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  The Changing of Times
Artist: Underoath
Label: Solid State Records
Length: 10 tracks/35:50

The latest metal-core starts off with a truly unique twist--synthesizers. The addition of a full time keyboard player to the Underoath lineup provides a breath of fresh air to a style that is slowly becoming redundant. When a band decides to write good quality music, the results can be thoroughly enjoyable. That takes a lot of effort, and if a band is willing to put forth that effort, it pays off big time. The pop undertones of this disc hooked me every bit as much as the screaming did. A song such as "When the Sun Sleeps" is much more focused on elements of melody and rhythm rather than just tearing your head off with sound. Only two tracks later, "A Message For Adrienne" dispels any misgivings that the band has gone soft. Nearly the entire song pounds the head with that metal trademark of double bass drumming and distortion.

There is an element of emo thrown in for good measure, mostly in the "clean" vocals and the titles of the songs, but not enough of an element to be unlikable. The way these Florida boys put together a plateful of hardcore is enough to make a lot of mouths water. If you are any kind of hardcore fan, do yourself a favor and buy this album. You won't regret it. 

Duncann Tripp 3/17/2002

Pledging to make a record only to satisfy themselves (and not any one musical scene), Underoath has put out The Changing of Times, a record that serves metalcore and punk, but fails to put a spike on the delivery. The Changing of Times has many of the ingredients needed for an excellent album, but it doesn’t quite crystallize into something compelling.

Underoath takes an armload of fairly standard riffs and some decent hooks and merges them into songs that display an appealing knack for melody. The welcome addition of a keyboard adds depth and color to the songs. Overlaying this musical background is Dallas Taylor’s abrasively enjoyable vocals, screaming with punk-indebted energy and playing off an occasional spoken line or two.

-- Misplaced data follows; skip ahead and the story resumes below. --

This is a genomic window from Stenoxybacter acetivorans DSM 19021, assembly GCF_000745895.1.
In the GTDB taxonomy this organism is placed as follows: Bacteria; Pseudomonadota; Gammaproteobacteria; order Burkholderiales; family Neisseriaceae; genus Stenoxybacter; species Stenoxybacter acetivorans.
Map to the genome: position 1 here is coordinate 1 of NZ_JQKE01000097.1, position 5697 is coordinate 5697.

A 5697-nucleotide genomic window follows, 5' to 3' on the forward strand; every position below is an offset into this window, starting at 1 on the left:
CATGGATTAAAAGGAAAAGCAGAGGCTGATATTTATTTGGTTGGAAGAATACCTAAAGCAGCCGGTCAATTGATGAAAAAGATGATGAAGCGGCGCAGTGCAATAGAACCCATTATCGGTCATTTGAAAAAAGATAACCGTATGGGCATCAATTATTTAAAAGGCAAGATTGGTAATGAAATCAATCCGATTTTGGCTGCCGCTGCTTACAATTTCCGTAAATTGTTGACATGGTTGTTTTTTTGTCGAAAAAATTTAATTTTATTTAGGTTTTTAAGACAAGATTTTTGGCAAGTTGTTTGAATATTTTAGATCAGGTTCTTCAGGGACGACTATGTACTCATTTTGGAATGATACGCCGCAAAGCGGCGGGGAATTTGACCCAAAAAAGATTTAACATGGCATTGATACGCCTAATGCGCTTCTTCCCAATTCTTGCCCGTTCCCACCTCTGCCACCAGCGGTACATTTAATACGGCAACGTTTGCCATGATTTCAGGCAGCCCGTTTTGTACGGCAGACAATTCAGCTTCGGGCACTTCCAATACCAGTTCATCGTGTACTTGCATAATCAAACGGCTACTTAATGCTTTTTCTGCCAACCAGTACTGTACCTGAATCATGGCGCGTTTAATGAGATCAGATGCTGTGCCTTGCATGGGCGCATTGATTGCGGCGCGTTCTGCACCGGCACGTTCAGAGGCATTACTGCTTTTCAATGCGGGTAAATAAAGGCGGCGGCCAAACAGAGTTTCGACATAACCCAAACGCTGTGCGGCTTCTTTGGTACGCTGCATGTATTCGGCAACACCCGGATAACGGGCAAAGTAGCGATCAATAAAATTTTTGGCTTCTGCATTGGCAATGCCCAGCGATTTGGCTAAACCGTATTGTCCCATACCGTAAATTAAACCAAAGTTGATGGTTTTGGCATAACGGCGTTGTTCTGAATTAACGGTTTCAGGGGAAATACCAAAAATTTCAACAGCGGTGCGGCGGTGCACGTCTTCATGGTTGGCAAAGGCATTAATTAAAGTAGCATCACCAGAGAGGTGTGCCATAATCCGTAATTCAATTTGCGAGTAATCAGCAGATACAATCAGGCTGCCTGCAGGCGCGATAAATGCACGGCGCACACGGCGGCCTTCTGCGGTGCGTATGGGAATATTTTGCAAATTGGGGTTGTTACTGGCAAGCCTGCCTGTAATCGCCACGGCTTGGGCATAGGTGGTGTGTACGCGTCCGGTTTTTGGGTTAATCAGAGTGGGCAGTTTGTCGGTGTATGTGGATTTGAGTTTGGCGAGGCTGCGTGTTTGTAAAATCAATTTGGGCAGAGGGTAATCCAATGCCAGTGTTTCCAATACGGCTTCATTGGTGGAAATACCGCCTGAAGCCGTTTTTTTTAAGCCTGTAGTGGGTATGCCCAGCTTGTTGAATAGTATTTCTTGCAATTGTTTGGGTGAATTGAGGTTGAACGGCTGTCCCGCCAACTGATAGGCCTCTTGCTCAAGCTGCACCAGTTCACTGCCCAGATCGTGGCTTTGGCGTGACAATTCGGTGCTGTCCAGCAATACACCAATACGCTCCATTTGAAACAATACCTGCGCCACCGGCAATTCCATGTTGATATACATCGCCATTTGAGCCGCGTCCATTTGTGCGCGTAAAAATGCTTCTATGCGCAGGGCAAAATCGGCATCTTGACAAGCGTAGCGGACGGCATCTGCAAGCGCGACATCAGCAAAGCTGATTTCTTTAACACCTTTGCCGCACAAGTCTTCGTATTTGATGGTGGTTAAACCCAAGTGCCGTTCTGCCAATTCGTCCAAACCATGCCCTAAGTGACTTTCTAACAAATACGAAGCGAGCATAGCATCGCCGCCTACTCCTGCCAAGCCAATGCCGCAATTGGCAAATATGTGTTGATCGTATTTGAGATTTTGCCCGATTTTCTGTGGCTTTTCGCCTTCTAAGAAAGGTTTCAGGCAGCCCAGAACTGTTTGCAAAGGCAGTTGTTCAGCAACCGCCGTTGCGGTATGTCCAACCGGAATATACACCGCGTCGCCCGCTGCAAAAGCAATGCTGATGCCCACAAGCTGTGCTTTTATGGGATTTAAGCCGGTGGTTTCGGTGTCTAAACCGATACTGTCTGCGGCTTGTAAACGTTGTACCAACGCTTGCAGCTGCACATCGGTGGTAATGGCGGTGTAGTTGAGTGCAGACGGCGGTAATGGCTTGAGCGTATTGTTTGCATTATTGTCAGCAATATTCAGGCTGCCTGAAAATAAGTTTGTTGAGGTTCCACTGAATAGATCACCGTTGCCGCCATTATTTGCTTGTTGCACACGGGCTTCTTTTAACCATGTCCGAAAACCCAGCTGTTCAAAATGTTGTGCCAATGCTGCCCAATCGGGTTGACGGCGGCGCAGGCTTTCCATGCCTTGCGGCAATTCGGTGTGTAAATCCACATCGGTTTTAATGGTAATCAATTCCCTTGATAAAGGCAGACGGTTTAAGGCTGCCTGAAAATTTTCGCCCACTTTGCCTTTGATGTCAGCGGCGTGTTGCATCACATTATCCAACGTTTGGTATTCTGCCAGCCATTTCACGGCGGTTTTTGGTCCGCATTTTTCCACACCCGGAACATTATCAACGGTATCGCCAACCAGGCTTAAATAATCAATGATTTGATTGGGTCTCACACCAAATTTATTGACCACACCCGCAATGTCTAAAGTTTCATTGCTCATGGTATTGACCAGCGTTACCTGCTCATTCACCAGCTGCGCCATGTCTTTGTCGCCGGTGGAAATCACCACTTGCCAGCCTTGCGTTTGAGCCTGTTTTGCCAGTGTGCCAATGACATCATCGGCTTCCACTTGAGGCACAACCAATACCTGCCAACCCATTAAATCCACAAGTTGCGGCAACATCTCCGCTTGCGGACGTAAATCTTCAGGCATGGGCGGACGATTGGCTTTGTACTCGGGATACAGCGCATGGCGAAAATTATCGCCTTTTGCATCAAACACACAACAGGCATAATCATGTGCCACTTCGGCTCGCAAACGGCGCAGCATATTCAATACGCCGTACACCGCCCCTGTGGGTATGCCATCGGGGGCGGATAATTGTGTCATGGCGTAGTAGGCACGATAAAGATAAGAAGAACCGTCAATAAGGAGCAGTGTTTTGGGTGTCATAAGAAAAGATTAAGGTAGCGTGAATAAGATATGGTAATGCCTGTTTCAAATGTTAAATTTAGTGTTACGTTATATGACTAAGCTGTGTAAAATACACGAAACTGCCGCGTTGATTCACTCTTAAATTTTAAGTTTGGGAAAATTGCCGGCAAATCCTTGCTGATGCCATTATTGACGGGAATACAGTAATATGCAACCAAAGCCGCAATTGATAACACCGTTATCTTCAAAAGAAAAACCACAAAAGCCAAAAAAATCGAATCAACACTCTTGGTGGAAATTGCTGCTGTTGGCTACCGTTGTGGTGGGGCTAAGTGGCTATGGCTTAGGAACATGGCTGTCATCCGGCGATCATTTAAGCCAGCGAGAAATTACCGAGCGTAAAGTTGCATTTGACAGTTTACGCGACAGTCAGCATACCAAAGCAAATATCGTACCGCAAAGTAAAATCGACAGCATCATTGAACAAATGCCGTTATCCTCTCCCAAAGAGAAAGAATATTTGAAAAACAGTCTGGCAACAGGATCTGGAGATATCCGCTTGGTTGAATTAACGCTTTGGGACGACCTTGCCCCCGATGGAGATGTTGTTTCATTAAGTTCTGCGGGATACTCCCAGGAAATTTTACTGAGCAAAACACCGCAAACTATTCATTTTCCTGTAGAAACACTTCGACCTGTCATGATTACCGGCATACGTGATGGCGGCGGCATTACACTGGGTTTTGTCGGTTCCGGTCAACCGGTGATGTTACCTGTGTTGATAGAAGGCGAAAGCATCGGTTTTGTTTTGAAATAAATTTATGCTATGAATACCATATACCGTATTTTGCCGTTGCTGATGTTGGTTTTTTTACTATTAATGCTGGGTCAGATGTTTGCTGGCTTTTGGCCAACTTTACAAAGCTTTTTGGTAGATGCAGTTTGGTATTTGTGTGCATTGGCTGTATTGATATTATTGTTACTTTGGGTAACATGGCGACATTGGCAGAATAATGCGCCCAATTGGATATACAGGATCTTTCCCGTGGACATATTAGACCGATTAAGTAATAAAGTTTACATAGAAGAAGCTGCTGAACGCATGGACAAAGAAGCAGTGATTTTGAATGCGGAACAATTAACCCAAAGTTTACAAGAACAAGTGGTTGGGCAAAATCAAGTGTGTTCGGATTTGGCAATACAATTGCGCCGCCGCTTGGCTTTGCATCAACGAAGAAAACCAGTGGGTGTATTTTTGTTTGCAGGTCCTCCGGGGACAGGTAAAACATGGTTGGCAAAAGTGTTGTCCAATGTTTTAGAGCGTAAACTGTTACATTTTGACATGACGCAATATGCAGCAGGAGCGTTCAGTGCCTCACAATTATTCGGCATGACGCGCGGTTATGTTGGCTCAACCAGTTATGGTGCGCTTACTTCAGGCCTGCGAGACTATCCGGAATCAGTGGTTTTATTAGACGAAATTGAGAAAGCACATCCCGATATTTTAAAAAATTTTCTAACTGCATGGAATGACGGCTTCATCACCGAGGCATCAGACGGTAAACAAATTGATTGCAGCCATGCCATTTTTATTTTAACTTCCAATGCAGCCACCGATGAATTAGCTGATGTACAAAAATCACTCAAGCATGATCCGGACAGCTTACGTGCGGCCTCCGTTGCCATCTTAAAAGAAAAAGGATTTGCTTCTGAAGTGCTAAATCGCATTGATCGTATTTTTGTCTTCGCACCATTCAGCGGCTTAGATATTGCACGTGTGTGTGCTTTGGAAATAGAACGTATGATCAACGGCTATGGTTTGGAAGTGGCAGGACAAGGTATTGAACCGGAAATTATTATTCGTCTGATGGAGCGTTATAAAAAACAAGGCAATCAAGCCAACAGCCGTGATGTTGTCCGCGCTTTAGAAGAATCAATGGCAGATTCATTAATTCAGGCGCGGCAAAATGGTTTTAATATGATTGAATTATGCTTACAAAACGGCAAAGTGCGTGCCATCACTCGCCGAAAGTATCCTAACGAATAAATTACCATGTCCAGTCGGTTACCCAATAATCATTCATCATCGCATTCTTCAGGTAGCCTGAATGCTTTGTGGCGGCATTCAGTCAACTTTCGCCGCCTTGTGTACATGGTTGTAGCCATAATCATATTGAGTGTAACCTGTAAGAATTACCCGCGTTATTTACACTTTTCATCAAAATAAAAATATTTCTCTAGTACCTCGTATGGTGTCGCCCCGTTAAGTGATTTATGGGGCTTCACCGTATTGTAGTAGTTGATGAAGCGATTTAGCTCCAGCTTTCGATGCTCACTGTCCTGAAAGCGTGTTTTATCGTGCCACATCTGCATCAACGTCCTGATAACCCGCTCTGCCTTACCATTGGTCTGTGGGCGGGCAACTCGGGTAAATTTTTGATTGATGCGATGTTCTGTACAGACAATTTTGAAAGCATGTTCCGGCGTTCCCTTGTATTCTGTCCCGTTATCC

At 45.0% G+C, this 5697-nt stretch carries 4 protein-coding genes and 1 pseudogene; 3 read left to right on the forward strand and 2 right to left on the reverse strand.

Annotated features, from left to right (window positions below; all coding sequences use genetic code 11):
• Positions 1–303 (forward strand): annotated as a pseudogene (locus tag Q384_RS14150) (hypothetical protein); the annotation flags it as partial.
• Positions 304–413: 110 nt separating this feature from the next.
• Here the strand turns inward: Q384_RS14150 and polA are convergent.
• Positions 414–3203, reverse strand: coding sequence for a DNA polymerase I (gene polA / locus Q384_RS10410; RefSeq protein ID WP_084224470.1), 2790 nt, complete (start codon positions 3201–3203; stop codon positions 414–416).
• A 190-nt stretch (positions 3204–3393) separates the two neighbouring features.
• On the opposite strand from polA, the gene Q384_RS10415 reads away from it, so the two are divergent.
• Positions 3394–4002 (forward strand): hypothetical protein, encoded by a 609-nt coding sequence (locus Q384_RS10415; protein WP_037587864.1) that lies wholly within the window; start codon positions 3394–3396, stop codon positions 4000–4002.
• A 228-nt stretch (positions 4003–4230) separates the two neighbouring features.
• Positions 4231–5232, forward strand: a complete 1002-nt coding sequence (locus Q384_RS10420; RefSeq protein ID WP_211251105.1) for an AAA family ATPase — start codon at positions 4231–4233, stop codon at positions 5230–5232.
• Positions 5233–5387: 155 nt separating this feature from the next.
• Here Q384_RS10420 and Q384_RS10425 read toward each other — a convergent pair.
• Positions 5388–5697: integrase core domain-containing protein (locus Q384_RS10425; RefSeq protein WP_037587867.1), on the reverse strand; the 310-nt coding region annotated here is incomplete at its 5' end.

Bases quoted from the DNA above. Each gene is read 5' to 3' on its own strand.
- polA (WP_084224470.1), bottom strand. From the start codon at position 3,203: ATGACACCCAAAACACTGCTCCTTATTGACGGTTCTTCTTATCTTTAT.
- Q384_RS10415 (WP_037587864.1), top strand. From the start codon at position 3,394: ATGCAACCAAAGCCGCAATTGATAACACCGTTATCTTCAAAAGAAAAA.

Lyrically, it’s theme--I can’t believe things ended up the way they have, yet I hold out a glimmer of hope based on the way things were and/or the way they can be in the future--and variations. Despite this relative consistency, there are several well-crafted lyrical moments. “A Message for Adrienne” reminds, “Time favors no one and if we wait,/We too can fall in love/A second too late.” On the flip side, “Short of Daybreak” promises, “For love may be a day,/I can’t say/But tomorrow awaits,/Bringing me closer to you.”

Even with all these solid components, The Changing of Times never really quite comes together. The solid lyrical ideas, cleverly delivered melodies and sometimes engaging vocal mannerisms remain curiously disconnected: fragments of a good story that haven’t quite made it onto the same page. A bit of variety wouldn’t hurt either. Most tracks come across in the same manner and at the same intensity level.

Still, this is not a trite record. It demands that the listener look, listen and carefully consider. But it can leave the listener wishing it would come together a bit more often. This album needs a bit more of the crisp synergy that makes album-opener “When the Sun Sleeps” such a powerful punch, and less of the occasional disconnectedness or monotony that allows the scheme to wear thin by the end.

Megan Lenz 4/14/2002



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